Over the course of the last decade, treasurers have been faced with a proverbial tidal wave of new regulations. From the Dodd-Frank Act and it’s 2,300 pages of rules and mandates, to GDPR, MiFID II and CRD IV, banks and financial services companies across a variety of jurisdictions have had to commit more time and money than ever before towards meeting their strenuous new compliance obligations. Unfortunately, it looks like those ever-increasing regulatory pressures aren’t going to let up any time soon.
In fact, treasurers are already bracing for the impact of a fresh new wave of legislative hurdles looming on the horizon.
According to Strategic Treasurer’s 2019 Treasury Perspectives Survey Report, the number of corporates are expecting an increase in regulation over the next two years is around seven times that of the number of treasurers expecting any sort of future decrease. What’s more, not only do half of all corporates surveyed report that costly new regulations are causing them significant delays or obstructing operations, but 45% of corporates said they still do not have dedicated teams or established processes in order to manage regulatory change.
With a huge number of treasury teams now operating on a streamlined basis, it’s more important than ever that companies ensure they’re able to fully understand impending regulatory burdens and how those challenges can be mitigated.
So, what pressures should treasurers be preparing for in 2019?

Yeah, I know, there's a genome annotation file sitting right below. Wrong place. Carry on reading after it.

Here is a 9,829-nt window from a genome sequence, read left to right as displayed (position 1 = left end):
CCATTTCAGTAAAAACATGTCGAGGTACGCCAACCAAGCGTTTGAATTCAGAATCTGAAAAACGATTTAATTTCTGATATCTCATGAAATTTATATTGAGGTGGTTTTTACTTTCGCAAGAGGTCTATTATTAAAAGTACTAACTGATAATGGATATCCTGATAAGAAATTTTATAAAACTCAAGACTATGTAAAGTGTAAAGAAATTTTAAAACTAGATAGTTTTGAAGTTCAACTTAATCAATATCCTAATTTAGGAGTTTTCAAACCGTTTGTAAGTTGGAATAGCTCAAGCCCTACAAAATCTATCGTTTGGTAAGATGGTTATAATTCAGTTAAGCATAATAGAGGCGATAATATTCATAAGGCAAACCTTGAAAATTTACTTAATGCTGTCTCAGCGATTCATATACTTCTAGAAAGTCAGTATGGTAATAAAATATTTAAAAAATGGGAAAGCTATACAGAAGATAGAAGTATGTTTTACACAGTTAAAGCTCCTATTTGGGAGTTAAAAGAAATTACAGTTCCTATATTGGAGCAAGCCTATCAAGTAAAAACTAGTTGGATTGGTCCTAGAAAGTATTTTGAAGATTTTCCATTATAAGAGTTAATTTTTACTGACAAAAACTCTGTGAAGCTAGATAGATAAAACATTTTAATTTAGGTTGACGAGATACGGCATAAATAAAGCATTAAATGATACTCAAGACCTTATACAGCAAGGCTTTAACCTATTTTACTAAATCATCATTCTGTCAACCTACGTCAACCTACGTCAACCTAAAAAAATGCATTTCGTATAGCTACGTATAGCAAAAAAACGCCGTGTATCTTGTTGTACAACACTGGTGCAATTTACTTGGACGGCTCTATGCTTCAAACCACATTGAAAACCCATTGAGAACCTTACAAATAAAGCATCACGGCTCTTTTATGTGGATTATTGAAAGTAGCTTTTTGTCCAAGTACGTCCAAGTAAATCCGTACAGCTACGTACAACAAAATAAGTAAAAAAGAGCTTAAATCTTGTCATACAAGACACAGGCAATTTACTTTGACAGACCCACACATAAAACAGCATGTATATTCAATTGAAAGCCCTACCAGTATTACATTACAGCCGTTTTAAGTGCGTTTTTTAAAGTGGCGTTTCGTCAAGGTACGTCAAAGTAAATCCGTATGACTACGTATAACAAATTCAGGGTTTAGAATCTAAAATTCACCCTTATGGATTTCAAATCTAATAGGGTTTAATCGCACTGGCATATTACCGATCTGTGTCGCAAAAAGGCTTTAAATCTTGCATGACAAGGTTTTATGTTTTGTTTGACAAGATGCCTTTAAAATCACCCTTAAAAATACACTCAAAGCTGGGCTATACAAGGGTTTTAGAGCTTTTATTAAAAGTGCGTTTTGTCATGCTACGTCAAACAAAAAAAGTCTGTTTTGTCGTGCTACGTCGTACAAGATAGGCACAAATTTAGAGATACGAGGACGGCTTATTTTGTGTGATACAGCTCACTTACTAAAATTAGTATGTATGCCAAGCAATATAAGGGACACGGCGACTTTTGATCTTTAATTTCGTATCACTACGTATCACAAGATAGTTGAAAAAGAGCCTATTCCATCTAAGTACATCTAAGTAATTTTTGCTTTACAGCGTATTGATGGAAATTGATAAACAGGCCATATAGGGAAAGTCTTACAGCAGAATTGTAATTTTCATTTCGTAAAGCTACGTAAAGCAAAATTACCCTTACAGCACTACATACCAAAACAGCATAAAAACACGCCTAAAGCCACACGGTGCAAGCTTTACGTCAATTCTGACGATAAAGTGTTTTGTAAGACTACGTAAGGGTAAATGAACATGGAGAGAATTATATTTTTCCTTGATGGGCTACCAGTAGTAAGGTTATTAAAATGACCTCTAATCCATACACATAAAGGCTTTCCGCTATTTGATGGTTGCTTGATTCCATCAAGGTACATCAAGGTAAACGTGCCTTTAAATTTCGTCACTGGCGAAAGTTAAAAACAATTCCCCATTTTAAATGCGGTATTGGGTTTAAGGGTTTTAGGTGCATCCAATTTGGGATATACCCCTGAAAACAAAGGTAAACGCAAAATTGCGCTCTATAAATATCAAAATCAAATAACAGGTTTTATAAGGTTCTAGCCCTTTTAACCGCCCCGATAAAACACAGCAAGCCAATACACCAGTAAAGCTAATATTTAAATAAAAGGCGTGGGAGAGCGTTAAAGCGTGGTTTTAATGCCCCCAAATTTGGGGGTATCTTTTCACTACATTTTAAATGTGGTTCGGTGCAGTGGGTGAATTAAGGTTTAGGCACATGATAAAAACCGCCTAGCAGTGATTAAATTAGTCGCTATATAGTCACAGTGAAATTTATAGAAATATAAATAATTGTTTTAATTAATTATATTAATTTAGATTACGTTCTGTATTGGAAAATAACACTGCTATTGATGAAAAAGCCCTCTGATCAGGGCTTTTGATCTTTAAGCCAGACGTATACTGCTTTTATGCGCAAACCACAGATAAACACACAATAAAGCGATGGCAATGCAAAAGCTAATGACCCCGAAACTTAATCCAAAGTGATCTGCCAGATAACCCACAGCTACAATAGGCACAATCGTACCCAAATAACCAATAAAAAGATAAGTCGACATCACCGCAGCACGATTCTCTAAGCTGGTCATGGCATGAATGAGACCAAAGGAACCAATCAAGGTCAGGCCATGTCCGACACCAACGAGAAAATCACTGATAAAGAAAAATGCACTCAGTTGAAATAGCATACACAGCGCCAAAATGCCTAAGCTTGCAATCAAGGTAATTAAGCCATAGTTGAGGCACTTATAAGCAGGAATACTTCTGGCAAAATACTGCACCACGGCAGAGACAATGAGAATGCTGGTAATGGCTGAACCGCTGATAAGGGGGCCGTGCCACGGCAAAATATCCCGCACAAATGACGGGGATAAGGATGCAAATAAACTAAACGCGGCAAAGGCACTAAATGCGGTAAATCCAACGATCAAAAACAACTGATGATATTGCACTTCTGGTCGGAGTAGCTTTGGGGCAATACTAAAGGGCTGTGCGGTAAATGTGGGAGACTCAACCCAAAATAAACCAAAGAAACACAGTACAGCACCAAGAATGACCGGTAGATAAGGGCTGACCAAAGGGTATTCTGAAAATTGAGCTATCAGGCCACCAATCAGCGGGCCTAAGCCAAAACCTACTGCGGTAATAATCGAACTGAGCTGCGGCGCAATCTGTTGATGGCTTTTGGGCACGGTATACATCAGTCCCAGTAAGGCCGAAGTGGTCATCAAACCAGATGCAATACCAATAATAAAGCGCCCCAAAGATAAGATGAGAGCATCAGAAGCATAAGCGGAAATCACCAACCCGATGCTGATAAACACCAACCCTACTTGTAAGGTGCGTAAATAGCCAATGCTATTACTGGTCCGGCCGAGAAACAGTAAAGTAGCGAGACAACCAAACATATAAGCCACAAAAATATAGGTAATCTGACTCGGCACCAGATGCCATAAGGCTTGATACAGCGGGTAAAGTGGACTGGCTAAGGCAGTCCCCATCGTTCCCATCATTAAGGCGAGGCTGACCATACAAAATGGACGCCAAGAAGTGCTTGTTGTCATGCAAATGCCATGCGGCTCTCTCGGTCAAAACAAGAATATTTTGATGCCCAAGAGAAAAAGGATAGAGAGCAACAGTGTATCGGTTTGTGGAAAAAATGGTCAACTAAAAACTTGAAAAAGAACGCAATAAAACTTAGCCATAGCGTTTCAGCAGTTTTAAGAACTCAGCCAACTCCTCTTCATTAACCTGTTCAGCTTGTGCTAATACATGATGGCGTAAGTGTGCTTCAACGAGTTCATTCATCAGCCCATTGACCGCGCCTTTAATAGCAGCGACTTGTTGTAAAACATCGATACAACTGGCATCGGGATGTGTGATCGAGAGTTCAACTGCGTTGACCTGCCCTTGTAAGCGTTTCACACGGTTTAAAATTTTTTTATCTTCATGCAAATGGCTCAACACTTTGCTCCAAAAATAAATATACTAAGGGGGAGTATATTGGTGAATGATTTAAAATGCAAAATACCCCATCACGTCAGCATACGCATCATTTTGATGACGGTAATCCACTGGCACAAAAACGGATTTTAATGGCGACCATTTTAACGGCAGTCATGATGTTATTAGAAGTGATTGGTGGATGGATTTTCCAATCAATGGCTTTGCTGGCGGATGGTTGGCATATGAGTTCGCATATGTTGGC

The demise of LIBOR
For decades, LIBOR was considered ‘the world’s most important number’. As the globe’s premier benchmark for short-term interest rates, LIBOR was published in five currencies and underpinned around $300trn worth of financial contracts, derivatives, bonds and loans. Yet in the wake of 2012’s rate manipulation scandal, the UK’s Financial Conduct Authority (FCA) announced in 2017 it would no longer require banks to participate in the LIBOR submission process by the end of 2021.
That’s good news for treasurers, because LIBOR’s lack of underlying transactional data meant that it isn’t actually the best benchmark. Yet as market authorities start to designate new alternative risk-free reference rates to replace LIBOR in the run up to 2021, treasurers will now have a lot of work to do untangling LIBOR from their operating models, renegotiating contracts and shifting the way risk is calculated and managed within their organisations.
Because the valuation of derivatives has always relied on a LIBOR-generated discount curve, treasurers will need to place particular emphasis over the next two years on shifting their respective portfolios to discount curves derived from emerging LIBOR alternatives like the Bank of England’s Sterling Overnight Index Average (SONIA) or America’s Secured Overnight Financing Rate (SOFR) benchmark.
For more information on how treasurers can prepare for LIBOR transition, click here.
PSD2 and open banking
The EU’s Second Payment Services Directive (PSD2) has been a thorn in the side of most financial institutions for a couple years now. Officially coming into force at the start of 2018, PSD2 was hailed as a landmark regulation designed to level the playing field between small fintechs and huge incumbent banks, while offering added security and protections for customers and businesses. Yet even a year after implementation, firms are still struggling to meet their PSD2 compliance obligations.
Earlier this year, a study conducted by the open banking platform Tink found 41% of European banks had failed to meet the March 2019 deadline requiring them to set up testing environments for third-party providers to test bank APIs. With regulation dictating these open API sandboxes be up-and-running by September 2019, that gives FIs just a few months to rollout their respective sandboxes or face severe penalties laid out by the European Banking Authority (EBA).